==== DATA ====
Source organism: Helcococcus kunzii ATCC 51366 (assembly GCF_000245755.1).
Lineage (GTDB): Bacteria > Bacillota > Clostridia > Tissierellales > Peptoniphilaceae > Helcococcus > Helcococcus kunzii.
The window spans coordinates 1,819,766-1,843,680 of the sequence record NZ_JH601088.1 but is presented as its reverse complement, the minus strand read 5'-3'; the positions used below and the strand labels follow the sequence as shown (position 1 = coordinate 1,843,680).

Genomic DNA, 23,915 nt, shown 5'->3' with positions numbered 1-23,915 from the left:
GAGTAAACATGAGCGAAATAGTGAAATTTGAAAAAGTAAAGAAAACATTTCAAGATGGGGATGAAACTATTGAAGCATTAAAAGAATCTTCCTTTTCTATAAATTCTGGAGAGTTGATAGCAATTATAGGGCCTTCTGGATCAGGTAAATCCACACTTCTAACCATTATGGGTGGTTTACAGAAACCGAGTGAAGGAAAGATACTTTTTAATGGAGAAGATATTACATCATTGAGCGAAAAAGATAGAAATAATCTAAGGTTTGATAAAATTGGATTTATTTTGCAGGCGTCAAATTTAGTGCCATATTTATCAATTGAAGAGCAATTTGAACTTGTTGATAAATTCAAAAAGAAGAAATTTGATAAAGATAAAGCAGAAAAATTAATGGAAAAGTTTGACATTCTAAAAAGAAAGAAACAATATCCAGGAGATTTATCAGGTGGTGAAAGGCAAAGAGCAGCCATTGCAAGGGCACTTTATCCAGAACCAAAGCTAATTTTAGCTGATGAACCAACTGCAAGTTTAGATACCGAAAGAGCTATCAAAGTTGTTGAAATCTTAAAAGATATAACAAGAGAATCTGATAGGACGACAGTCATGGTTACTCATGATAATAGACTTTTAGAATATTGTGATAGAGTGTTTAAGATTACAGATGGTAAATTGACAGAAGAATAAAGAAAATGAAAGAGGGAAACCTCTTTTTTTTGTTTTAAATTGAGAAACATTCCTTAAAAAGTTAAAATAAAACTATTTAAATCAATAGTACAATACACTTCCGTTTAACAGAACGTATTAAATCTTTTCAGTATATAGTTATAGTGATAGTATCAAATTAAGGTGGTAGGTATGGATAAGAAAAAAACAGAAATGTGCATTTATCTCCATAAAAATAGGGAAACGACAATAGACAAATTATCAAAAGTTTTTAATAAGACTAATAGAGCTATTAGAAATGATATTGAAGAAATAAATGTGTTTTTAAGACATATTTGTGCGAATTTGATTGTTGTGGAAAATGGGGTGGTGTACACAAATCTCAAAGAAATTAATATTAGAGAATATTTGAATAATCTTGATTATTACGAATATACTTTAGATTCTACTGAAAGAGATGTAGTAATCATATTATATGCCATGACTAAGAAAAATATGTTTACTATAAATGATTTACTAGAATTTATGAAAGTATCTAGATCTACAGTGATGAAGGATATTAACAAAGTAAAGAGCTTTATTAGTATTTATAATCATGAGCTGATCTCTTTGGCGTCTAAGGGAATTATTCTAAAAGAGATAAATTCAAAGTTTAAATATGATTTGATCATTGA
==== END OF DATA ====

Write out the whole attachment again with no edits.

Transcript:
Source organism: Helcococcus kunzii ATCC 51366 (assembly GCF_000245755.1).
Lineage (GTDB): Bacteria > Bacillota > Clostridia > Tissierellales > Peptoniphilaceae > Helcococcus > Helcococcus kunzii.
The window spans coordinates 1,819,766-1,843,680 of the sequence record NZ_JH601088.1 but is presented as its reverse complement, the minus strand read 5'-3'; the positions used below and the strand labels follow the sequence as shown (position 1 = coordinate 1,843,680).

Genomic DNA, 23,915 nt, shown 5'->3' with positions numbered 1-23,915 from the left:
GAGTAAACATGAGCGAAATAGTGAAATTTGAAAAAGTAAAGAAAACATTTCAAGATGGGGATGAAACTATTGAAGCATTAAAAGAATCTTCCTTTTCTATAAATTCTGGAGAGTTGATAGCAATTATAGGGCCTTCTGGATCAGGTAAATCCACACTTCTAACCATTATGGGTGGTTTACAGAAACCGAGTGAAGGAAAGATACTTTTTAATGGAGAAGATATTACATCATTGAGCGAAAAAGATAGAAATAATCTAAGGTTTGATAAAATTGGATTTATTTTGCAGGCGTCAAATTTAGTGCCATATTTATCAATTGAAGAGCAATTTGAACTTGTTGATAAATTCAAAAAGAAGAAATTTGATAAAGATAAAGCAGAAAAATTAATGGAAAAGTTTGACATTCTAAAAAGAAAGAAACAATATCCAGGAGATTTATCAGGTGGTGAAAGGCAAAGAGCAGCCATTGCAAGGGCACTTTATCCAGAACCAAAGCTAATTTTAGCTGATGAACCAACTGCAAGTTTAGATACCGAAAGAGCTATCAAAGTTGTTGAAATCTTAAAAGATATAACAAGAGAATCTGATAGGACGACAGTCATGGTTACTCATGATAATAGACTTTTAGAATATTGTGATAGAGTGTTTAAGATTACAGATGGTAAATTGACAGAAGAATAAAGAAAATGAAAGAGGGAAACCTCTTTTTTTTGTTTTAAATTGAGAAACATTCCTTAAAAAGTTAAAATAAAACTATTTAAATCAATAGTACAATACACTTCCGTTTAACAGAACGTATTAAATCTTTTCAGTATATAGTTATAGTGATAGTATCAAATTAAGGTGGTAGGTATGGATAAGAAAAAAACAGAAATGTGCATTTATCTCCATAAAAATAGGGAAACGACAATAGACAAATTATCAAAAGTTTTTAATAAGACTAATAGAGCTATTAGAAATGATATTGAAGAAATAAATGTGTTTTTAAGACATATTTGTGCGAATTTGATTGTTGTGGAAAATGGGGTGGTGTACACAAATCTCAAAGAAATTAATATTAGAGAATATTTGAATAATCTTGATTATTACGAATATACTTTAGATTCTACTGAAAGAGATGTAGTAATCATATTATATGCCATGACTAAGAAAAATATGTTTACTATAAATGATTTACTAGAATTTATGAAAGTATCTAGATCTACAGTGATGAAGGATATTAACAAAGTAAAGAGCTTTATTAGTATTTATAATCATGAGCTGATCTCTTTGGCGTCTAAGGGAATTATTCTAAAAGAGATAAATTCAAAGTTTAAATATGATTTGATCATTGA